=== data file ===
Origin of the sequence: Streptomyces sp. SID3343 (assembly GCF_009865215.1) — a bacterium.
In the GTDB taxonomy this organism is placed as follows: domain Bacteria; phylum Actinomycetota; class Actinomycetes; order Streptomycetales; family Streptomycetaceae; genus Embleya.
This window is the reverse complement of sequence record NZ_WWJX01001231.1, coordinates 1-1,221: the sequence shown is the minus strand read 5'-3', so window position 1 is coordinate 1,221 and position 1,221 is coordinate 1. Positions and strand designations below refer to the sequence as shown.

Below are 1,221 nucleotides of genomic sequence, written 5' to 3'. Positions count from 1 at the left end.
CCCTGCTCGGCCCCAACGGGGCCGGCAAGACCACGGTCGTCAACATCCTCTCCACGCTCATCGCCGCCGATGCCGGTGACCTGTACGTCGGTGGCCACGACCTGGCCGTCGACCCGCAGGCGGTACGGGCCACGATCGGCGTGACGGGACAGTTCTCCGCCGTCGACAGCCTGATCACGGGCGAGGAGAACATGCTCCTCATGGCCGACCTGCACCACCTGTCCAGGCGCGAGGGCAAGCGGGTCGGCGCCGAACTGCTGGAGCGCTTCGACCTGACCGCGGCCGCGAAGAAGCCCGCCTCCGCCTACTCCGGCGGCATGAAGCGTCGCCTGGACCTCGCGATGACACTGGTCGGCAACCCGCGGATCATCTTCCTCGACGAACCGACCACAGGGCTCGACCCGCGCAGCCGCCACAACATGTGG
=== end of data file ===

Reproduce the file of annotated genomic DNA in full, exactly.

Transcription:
Origin of the sequence: Streptomyces sp. SID3343 (assembly GCF_009865215.1) — a bacterium.
In the GTDB taxonomy this organism is placed as follows: domain Bacteria; phylum Actinomycetota; class Actinomycetes; order Streptomycetales; family Streptomycetaceae; genus Embleya.
This window is the reverse complement of sequence record NZ_WWJX01001231.1, coordinates 1-1,221: the sequence shown is the minus strand read 5'-3', so window position 1 is coordinate 1,221 and position 1,221 is coordinate 1. Positions and strand designations below refer to the sequence as shown.

Below are 1,221 nucleotides of genomic sequence, written 5' to 3'. Positions count from 1 at the left end.
CCCTGCTCGGCCCCAACGGGGCCGGCAAGACCACGGTCGTCAACATCCTCTCCACGCTCATCGCCGCCGATGCCGGTGACCTGTACGTCGGTGGCCACGACCTGGCCGTCGACCCGCAGGCGGTACGGGCCACGATCGGCGTGACGGGACAGTTCTCCGCCGTCGACAGCCTGATCACGGGCGAGGAGAACATGCTCCTCATGGCCGACCTGCACCACCTGTCCAGGCGCGAGGGCAAGCGGGTCGGCGCCGAACTGCTGGAGCGCTTCGACCTGACCGCGGCCGCGAAGAAGCCCGCCTCCGCCTACTCCGGCGGCATGAAGCGTCGCCTGGACCTCGCGATGACACTGGTCGGCAACCCGCGGATCATCTTCCTCGACGAACCGACCACAGGGCTCGACCCGCGCAGCCGCCACAACATGTGG